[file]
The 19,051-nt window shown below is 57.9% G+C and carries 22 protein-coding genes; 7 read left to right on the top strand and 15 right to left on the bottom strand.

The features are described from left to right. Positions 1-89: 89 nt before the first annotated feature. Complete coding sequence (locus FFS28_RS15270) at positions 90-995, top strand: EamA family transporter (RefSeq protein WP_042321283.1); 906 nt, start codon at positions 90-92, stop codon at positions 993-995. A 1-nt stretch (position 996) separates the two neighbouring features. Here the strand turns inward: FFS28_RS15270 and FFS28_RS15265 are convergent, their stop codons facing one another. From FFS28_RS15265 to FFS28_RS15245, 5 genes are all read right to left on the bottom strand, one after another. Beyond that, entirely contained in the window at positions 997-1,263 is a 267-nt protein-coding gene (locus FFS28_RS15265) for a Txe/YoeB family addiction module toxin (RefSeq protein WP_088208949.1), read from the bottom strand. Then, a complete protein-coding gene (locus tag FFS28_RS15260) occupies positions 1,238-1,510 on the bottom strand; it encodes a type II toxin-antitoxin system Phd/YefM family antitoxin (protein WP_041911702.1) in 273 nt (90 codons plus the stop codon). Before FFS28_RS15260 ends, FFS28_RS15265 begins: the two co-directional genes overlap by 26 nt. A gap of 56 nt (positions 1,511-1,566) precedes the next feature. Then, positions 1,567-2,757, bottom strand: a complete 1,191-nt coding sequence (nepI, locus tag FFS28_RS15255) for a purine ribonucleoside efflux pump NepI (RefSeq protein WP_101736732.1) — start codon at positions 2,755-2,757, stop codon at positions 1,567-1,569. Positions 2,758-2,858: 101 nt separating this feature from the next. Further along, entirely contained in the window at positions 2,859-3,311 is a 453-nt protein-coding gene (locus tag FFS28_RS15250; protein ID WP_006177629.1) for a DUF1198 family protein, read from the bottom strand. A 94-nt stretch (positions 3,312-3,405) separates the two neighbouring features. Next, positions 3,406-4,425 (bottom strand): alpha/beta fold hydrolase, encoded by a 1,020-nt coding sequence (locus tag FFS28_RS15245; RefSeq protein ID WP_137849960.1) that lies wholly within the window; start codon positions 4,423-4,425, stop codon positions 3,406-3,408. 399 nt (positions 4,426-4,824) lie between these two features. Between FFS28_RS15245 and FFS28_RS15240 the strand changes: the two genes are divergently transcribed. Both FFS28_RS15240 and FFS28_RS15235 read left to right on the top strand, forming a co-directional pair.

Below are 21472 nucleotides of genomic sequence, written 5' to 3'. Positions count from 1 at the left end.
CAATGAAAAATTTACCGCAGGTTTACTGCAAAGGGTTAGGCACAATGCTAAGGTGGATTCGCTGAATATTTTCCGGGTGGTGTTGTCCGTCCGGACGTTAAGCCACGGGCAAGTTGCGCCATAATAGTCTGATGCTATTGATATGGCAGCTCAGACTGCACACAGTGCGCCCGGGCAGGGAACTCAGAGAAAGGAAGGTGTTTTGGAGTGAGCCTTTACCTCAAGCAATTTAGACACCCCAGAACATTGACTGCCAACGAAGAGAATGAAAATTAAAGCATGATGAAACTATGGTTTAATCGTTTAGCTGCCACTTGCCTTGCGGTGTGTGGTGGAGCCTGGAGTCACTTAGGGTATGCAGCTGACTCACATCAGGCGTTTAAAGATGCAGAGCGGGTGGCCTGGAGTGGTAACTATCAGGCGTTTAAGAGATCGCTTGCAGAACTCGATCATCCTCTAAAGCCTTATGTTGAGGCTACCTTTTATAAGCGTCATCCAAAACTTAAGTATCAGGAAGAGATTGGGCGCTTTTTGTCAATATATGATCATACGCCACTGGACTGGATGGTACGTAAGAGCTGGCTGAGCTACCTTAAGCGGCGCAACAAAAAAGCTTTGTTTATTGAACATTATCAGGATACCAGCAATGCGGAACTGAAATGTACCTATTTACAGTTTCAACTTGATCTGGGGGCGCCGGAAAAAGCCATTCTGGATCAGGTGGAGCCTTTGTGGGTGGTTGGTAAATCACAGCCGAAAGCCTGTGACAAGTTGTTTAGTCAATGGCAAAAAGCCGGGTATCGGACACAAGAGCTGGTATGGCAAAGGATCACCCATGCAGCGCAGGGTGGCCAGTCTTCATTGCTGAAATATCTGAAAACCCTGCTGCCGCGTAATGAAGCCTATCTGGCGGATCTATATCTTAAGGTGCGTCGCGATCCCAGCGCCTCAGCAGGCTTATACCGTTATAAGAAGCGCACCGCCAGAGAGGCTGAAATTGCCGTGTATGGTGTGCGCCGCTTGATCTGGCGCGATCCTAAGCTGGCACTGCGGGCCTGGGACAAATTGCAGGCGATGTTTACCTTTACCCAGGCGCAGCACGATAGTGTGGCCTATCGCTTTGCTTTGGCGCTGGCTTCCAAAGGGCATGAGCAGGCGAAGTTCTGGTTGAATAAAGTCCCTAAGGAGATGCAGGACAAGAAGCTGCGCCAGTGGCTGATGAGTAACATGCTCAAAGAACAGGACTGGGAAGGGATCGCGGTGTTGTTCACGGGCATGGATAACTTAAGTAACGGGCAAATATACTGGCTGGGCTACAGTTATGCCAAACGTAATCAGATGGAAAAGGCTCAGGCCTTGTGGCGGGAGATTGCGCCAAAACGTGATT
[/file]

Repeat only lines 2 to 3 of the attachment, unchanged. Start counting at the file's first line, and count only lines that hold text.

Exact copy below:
The features are described from left to right. Positions 1-89: 89 nt before the first annotated feature. Complete coding sequence (locus FFS28_RS15270) at positions 90-995, top strand: EamA family transporter (RefSeq protein WP_042321283.1); 906 nt, start codon at positions 90-92, stop codon at positions 993-995. A 1-nt stretch (position 996) separates the two neighbouring features. Here the strand turns inward: FFS28_RS15270 and FFS28_RS15265 are convergent, their stop codons facing one another. From FFS28_RS15265 to FFS28_RS15245, 5 genes are all read right to left on the bottom strand, one after another. Beyond that, entirely contained in the window at positions 997-1,263 is a 267-nt protein-coding gene (locus FFS28_RS15265) for a Txe/YoeB family addiction module toxin (RefSeq protein WP_088208949.1), read from the bottom strand. Then, a complete protein-coding gene (locus tag FFS28_RS15260) occupies positions 1,238-1,510 on the bottom strand; it encodes a type II toxin-antitoxin system Phd/YefM family antitoxin (protein WP_041911702.1) in 273 nt (90 codons plus the stop codon). Before FFS28_RS15260 ends, FFS28_RS15265 begins: the two co-directional genes overlap by 26 nt. A gap of 56 nt (positions 1,511-1,566) precedes the next feature. Then, positions 1,567-2,757, bottom strand: a complete 1,191-nt coding sequence (nepI, locus tag FFS28_RS15255) for a purine ribonucleoside efflux pump NepI (RefSeq protein WP_101736732.1) — start codon at positions 2,755-2,757, stop codon at positions 1,567-1,569. Positions 2,758-2,858: 101 nt separating this feature from the next. Further along, entirely contained in the window at positions 2,859-3,311 is a 453-nt protein-coding gene (locus tag FFS28_RS15250; protein ID WP_006177629.1) for a DUF1198 family protein, read from the bottom strand. A 94-nt stretch (positions 3,312-3,405) separates the two neighbouring features. Next, positions 3,406-4,425 (bottom strand): alpha/beta fold hydrolase, encoded by a 1,020-nt coding sequence (locus tag FFS28_RS15245; RefSeq protein ID WP_137849960.1) that lies wholly within the window; start codon positions 4,423-4,425, stop codon positions 3,406-3,408. 399 nt (positions 4,426-4,824) lie between these two features. Between FFS28_RS15245 and FFS28_RS15240 the strand changes: the two genes are divergently transcribed. Both FFS28_RS15240 and FFS28_RS15235 read left to right on the top strand, forming a co-directional pair.

Below are 21472 nucleotides of genomic sequence, written 5' to 3'. Positions count from 1 at the left end.